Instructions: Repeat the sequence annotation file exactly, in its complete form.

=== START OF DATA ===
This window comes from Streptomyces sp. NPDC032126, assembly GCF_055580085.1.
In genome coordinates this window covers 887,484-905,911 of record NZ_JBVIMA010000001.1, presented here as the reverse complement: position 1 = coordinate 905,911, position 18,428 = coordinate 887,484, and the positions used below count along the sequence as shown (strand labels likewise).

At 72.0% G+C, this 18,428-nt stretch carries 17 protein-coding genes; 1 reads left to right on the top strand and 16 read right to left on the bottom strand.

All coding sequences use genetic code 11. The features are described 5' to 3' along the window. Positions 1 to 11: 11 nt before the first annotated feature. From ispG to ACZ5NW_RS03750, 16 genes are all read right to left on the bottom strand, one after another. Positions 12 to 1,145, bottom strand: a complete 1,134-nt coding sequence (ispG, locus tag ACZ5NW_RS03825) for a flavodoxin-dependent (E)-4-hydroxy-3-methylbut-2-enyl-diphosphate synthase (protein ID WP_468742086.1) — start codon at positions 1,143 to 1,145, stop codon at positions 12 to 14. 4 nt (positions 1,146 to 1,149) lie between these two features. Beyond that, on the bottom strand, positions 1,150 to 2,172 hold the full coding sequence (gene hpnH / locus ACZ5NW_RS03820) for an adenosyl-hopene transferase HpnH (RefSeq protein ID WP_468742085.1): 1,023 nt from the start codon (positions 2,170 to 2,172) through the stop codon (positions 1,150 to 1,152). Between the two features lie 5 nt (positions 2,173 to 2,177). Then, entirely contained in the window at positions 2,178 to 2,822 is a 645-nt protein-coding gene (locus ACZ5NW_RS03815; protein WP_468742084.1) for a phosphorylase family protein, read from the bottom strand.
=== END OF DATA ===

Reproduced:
This window comes from Streptomyces sp. NPDC032126, assembly GCF_055580085.1.
In genome coordinates this window covers 887,484-905,911 of record NZ_JBVIMA010000001.1, presented here as the reverse complement: position 1 = coordinate 905,911, position 18,428 = coordinate 887,484, and the positions used below count along the sequence as shown (strand labels likewise).

At 72.0% G+C, this 18,428-nt stretch carries 17 protein-coding genes; 1 reads left to right on the top strand and 16 read right to left on the bottom strand.

All coding sequences use genetic code 11. The features are described 5' to 3' along the window. Positions 1 to 11: 11 nt before the first annotated feature. From ispG to ACZ5NW_RS03750, 16 genes are all read right to left on the bottom strand, one after another. Positions 12 to 1,145, bottom strand: a complete 1,134-nt coding sequence (ispG, locus tag ACZ5NW_RS03825) for a flavodoxin-dependent (E)-4-hydroxy-3-methylbut-2-enyl-diphosphate synthase (protein ID WP_468742086.1) — start codon at positions 1,143 to 1,145, stop codon at positions 12 to 14. 4 nt (positions 1,146 to 1,149) lie between these two features. Beyond that, on the bottom strand, positions 1,150 to 2,172 hold the full coding sequence (gene hpnH / locus ACZ5NW_RS03820) for an adenosyl-hopene transferase HpnH (RefSeq protein ID WP_468742085.1): 1,023 nt from the start codon (positions 2,170 to 2,172) through the stop codon (positions 1,150 to 1,152). Between the two features lie 5 nt (positions 2,173 to 2,177). Then, entirely contained in the window at positions 2,178 to 2,822 is a 645-nt protein-coding gene (locus ACZ5NW_RS03815; protein WP_468742084.1) for a phosphorylase family protein, read from the bottom strand.